Digital Silk Road

Via The Economist, a short brief on BeiDou, China’s rival to GPS:

Over 2,000 years ago the Silk Road carried goods, services and ideas across the Eurasian continent. In 2013 President Xi Jinping revived this ancient endeavour, with the aim of linking China with Asia, Africa, eastern Europe, Russia and the Middle East. His “belt-and-road” initiative (overland and maritime respectively) involves ambitious plans for ­infrastructure.

In 2018 the new Silk Road will get a digital dimension. China will extend coverage of its home-grown satellite-navigation system to the 60-plus countries along the belt and road. By 2020 China aims to compete directly with America’s Global Positioning System (GPS), and expand its services globally with a network of 35 satellites.

By the start of 2018 what China is calling BeiDou (its term for the Big Dipper) will have nearly 30 satellites, narrowing its accuracy to well below ten metres. That still leaves it behind GPS, which can pinpoint positions to a metre or less. But it is catching up and aims eventually to surge ahead.

Improvements mean faster, more efficient broadcasting. Navigation services will also get a boost. And BeiDou connects the unconnected. The UN says that 62% of people in the Asia-Pacific region are not currently online. Expanding coverage will be costly. In addition to over $1trn in planned belt and road investments, China is spending an estimated $25bn on BeiDou. 

More than 30 countries have signed agreements to embed BeiDou domestically. Many authorise China to build ground stations, which improve BeiDou’s accuracy and reliability. On top of this, China has a three-year plan to invest in information infrastructure projects worth a combined $174bn, including the development of fibre-optic cables for high-speed internet.

Already, more than 150m Chinese smartphones, or 20% of the market, are equipped with BeiDou, and over 40,000 fishing vessels use it to communicate. Some 20m bicycles and motorcycles employ its positioning services. BeiDou-enabled services were worth more than $25bn in 2015; this is expected to double by 2020. A sub-industry of BeiDou-compatible chips, antennas and products aimed at the mass market has also formed.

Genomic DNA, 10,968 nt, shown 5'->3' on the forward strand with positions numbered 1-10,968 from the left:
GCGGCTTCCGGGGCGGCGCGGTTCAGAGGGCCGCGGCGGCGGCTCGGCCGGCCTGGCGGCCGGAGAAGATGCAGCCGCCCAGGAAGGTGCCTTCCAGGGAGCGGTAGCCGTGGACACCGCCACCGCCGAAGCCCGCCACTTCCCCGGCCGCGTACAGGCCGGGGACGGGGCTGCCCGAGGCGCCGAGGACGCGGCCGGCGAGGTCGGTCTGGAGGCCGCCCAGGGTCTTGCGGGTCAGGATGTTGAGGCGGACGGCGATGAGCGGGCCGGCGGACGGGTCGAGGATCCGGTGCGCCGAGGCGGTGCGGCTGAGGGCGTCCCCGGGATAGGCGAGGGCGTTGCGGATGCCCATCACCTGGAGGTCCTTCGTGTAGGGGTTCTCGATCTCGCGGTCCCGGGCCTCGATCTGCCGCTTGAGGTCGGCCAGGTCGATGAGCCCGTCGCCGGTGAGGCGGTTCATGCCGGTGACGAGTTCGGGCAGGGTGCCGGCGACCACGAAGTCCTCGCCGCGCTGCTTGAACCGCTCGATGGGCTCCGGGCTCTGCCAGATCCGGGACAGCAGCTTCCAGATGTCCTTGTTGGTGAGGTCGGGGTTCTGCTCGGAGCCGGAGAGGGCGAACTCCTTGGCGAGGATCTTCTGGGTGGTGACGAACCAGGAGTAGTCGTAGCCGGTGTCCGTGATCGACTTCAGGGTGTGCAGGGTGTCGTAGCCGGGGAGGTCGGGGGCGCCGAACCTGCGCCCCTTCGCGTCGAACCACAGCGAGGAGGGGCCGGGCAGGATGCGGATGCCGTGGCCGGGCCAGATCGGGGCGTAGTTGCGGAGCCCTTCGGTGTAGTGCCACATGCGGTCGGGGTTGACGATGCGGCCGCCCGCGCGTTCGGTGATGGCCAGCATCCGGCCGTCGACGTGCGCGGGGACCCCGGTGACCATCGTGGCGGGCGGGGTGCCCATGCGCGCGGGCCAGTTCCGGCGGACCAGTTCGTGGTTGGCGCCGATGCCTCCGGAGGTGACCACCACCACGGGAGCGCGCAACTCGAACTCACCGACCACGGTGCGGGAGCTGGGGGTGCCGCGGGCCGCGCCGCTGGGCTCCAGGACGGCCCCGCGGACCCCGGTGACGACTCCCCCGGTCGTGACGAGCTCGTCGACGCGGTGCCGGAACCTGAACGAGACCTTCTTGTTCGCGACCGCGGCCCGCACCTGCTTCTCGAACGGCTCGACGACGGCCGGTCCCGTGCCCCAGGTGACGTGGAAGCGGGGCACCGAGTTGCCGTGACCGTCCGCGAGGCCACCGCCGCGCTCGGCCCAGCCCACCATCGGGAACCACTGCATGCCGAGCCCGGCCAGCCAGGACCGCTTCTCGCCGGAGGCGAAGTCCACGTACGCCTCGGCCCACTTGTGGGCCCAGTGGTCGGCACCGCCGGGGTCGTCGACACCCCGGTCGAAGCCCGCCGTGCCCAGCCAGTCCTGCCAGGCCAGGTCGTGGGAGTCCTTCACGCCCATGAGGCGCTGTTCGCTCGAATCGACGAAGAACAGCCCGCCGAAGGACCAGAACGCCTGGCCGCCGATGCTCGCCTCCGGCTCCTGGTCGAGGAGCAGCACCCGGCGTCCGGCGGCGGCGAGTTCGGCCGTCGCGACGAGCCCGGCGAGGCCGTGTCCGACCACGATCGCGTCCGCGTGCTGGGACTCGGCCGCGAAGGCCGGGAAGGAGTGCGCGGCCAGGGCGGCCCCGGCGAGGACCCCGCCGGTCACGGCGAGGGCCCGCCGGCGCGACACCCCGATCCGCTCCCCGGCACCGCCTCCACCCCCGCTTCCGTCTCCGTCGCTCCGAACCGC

Economic development is only part of the point. BeiDou, which is under military control, enables China to end its dependence on America’s GPS. Now China can deploy BeiDou-guided conventional strike weapons. As well as autonomy, the system brings the prestige of fielding one of the world’s four global navigation satellite systems (Europe, America and Russia manage the other three). 

Critics worry about two things. China’s secrecy is a concern, especially when something goes wrong with the satellites. And, as with the rest of the belt-and-road initiative, China’s lopsided assumption of financial risk could cause problems if the returns are lacklustre. 

Still, the government is committed to the plan. As the Chinese proverb goes, “If you want to get rich, first build a road.” In 2018, that means a digital highway, too.


This entry was posted on Saturday, December 2nd, 2017 at 6:42 pm and is filed under China, New Silk Road.  You can follow any responses to this entry through the RSS 2.0 feed.  You can leave a response, or trackback from your own site. 

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Wildcats & Black Sheep is a personal interest blog dedicated to the identification and evaluation of maverick investment opportunities arising in frontier - and, what some may consider to be, “rogue” or “black sheep” - markets around the world.

Focusing primarily on The New Seven Sisters - the largely state owned petroleum companies from the emerging world that have become key players in the oil & gas industry as identified by Carola Hoyos, Chief Energy Correspondent for The Financial Times - but spanning other nascent opportunities around the globe that may hold potential in the years ahead, Wildcats & Black Sheep is a place for the adventurous to contemplate & evaluate the emerging markets of tomorrow.